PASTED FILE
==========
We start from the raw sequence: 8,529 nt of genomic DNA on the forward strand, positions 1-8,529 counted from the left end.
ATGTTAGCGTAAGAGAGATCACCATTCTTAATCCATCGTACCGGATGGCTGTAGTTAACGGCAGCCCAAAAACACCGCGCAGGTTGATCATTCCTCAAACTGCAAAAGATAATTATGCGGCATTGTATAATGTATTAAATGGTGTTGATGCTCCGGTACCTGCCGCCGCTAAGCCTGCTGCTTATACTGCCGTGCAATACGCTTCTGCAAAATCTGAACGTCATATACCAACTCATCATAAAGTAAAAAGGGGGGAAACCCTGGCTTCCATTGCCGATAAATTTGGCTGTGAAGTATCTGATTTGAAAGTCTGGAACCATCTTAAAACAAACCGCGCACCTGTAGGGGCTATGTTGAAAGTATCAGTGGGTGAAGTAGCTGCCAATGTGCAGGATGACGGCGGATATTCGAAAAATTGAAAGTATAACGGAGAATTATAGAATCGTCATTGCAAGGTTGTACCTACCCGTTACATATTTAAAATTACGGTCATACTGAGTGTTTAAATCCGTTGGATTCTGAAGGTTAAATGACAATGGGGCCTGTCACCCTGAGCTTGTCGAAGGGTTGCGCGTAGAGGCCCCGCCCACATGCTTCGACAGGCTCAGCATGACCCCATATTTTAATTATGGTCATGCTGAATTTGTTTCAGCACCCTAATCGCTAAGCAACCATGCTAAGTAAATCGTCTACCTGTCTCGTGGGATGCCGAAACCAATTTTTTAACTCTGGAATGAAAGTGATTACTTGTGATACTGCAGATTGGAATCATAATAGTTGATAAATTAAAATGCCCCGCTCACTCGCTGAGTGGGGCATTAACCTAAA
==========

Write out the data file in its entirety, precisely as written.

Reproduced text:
We start from the raw sequence: 8,529 nt of genomic DNA on the forward strand, positions 1-8,529 counted from the left end.
ATGTTAGCGTAAGAGAGATCACCATTCTTAATCCATCGTACCGGATGGCTGTAGTTAACGGCAGCCCAAAAACACCGCGCAGGTTGATCATTCCTCAAACTGCAAAAGATAATTATGCGGCATTGTATAATGTATTAAATGGTGTTGATGCTCCGGTACCTGCCGCCGCTAAGCCTGCTGCTTATACTGCCGTGCAATACGCTTCTGCAAAATCTGAACGTCATATACCAACTCATCATAAAGTAAAAAGGGGGGAAACCCTGGCTTCCATTGCCGATAAATTTGGCTGTGAAGTATCTGATTTGAAAGTCTGGAACCATCTTAAAACAAACCGCGCACCTGTAGGGGCTATGTTGAAAGTATCAGTGGGTGAAGTAGCTGCCAATGTGCAGGATGACGGCGGATATTCGAAAAATTGAAAGTATAACGGAGAATTATAGAATCGTCATTGCAAGGTTGTACCTACCCGTTACATATTTAAAATTACGGTCATACTGAGTGTTTAAATCCGTTGGATTCTGAAGGTTAAATGACAATGGGGCCTGTCACCCTGAGCTTGTCGAAGGGTTGCGCGTAGAGGCCCCGCCCACATGCTTCGACAGGCTCAGCATGACCCCATATTTTAATTATGGTCATGCTGAATTTGTTTCAGCACCCTAATCGCTAAGCAACCATGCTAAGTAAATCGTCTACCTGTCTCGTGGGATGCCGAAACCAATTTTTTAACTCTGGAATGAAAGTGATTACTTGTGATACTGCAGATTGGAATCATAATAGTTGATAAATTAAAATGCCCCGCTCACTCGCTGAGTGGGGCATTAACCTAAA